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Understanding Consumer Staples and Consumer Discretionary in Investment

If you are investing in unit trusts (or mutual funds) or Investment-linked Policies (ILP), you would notice the terms “Consumer Staples” and “Consumer Discretionary” under Sector allocations when reading the fund factsheet.

What are Consumer Staples?

Consumer staples are essential products that include typical products such as foods & beverage, household goods, and hygiene products; but the category also includes such items as alcohol and tobacco. These goods are those products that people are unable—or unwilling—to cut out of their budgets regardless of their financial situation.

Image for illustrative purpose only.

What are Consumer Discretionary?

Consumer discretionary is a term for classifying goods and services that are considered non-essential by consumers, but desirable if their available income is sufficient to purchase them. Examples of consumer discretionary products can include durable goods, high-end apparel, entertainment, leisure activities, and automobiles.

Image for illustrative purpose only.

Hence, the key difference is in demand:

  • Consumer Staples are essentials that we will buy regardless of how the economy is doing
  • Consumer Discretionary are items or services we would only buy when the economy is well and we can afford to spend

How does knowing this influence your investment decision?

If you are an investor who seeks stability and lower risk, you would consider a fund that has a strong allocation in Consumer Staples, as you can be assured the fund would do reasonably well despite the economic situation.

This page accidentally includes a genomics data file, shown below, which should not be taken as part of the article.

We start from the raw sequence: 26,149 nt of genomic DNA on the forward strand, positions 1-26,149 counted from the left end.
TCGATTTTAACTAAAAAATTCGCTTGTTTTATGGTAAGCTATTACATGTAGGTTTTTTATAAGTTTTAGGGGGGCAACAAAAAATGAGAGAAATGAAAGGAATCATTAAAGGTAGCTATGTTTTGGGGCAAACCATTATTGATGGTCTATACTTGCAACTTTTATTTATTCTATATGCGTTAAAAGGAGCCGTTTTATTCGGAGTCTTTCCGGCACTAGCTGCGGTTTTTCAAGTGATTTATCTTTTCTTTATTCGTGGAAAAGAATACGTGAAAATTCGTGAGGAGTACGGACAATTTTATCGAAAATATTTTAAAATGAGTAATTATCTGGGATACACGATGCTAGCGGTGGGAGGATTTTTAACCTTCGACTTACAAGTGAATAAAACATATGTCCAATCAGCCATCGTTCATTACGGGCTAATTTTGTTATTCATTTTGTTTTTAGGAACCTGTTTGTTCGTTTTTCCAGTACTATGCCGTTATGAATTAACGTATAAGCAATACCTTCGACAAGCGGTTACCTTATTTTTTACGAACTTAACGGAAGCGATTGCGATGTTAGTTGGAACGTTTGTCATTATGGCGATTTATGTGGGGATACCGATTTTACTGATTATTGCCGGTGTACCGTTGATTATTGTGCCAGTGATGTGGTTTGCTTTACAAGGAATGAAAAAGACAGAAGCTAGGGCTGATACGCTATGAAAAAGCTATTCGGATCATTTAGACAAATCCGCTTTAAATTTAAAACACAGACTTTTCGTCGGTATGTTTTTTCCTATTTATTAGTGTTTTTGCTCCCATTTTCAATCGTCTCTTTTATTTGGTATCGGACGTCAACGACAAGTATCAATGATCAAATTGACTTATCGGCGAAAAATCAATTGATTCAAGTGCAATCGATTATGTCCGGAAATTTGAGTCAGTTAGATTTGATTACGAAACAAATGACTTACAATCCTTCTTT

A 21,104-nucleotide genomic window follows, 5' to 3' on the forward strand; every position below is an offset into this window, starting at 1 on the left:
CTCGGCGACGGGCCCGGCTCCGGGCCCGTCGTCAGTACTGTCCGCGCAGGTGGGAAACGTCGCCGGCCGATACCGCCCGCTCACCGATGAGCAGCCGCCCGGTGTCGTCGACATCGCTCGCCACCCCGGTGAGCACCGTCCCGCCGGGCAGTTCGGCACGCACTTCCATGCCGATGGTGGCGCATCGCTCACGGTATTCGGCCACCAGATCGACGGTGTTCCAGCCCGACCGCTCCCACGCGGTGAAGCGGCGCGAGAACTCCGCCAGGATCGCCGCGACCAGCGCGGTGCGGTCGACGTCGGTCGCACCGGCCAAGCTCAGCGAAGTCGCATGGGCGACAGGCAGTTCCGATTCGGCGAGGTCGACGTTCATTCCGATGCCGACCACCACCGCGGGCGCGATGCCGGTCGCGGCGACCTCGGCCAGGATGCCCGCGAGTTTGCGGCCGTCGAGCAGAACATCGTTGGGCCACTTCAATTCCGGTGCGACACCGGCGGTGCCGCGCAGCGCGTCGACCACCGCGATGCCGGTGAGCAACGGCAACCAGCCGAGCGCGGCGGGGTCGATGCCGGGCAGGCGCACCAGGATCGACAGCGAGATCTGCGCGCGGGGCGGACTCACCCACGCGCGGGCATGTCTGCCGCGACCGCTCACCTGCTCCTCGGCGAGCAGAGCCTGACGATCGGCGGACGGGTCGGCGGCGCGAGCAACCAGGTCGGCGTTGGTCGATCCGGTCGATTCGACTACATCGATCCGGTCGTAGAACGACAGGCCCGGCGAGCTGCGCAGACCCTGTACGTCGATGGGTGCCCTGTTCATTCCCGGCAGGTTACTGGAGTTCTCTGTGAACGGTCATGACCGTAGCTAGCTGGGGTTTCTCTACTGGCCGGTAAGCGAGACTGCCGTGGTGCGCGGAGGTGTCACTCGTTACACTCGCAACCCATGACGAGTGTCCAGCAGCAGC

If you are an investor who would take risks, you are likely to have less allocation in Consumer Staples and more in Consumer Discretionary. Yet, you would also evaluate if it is a good time to have a strong allocation in Consumer Discretionary, especially in the current pandemic where:

  • Entertainments like cinema are running at less than 10% of normal operations
  • Integrated resorts have been badly hit the past few months. Yet, on the other hand, there are campaigns to encourage local tourism.
  • Malls selling high-end apparels are seeing low footfall, yet some are slashing prices to encourage buying.
Extracted from Aberdeen Standard Pacific Equity Fund factsheet (dated 30 June 2020) to illustrate an example: heavier weightage in Consumer Discretionary (10.5%) compared to Consumer Staples (4.9%) could indicate the fund is higher risk.

These are some factors to consider before getting into Consumer Discretionary. Many mutual funds/unit trusts would have an allocation in Consumer Discretionary, though the percentage allocation would vary.

Read more:

Investors See Buying Opportunities in Tech Healthcare and Consumer Staples (dated Mar 27, 2020)


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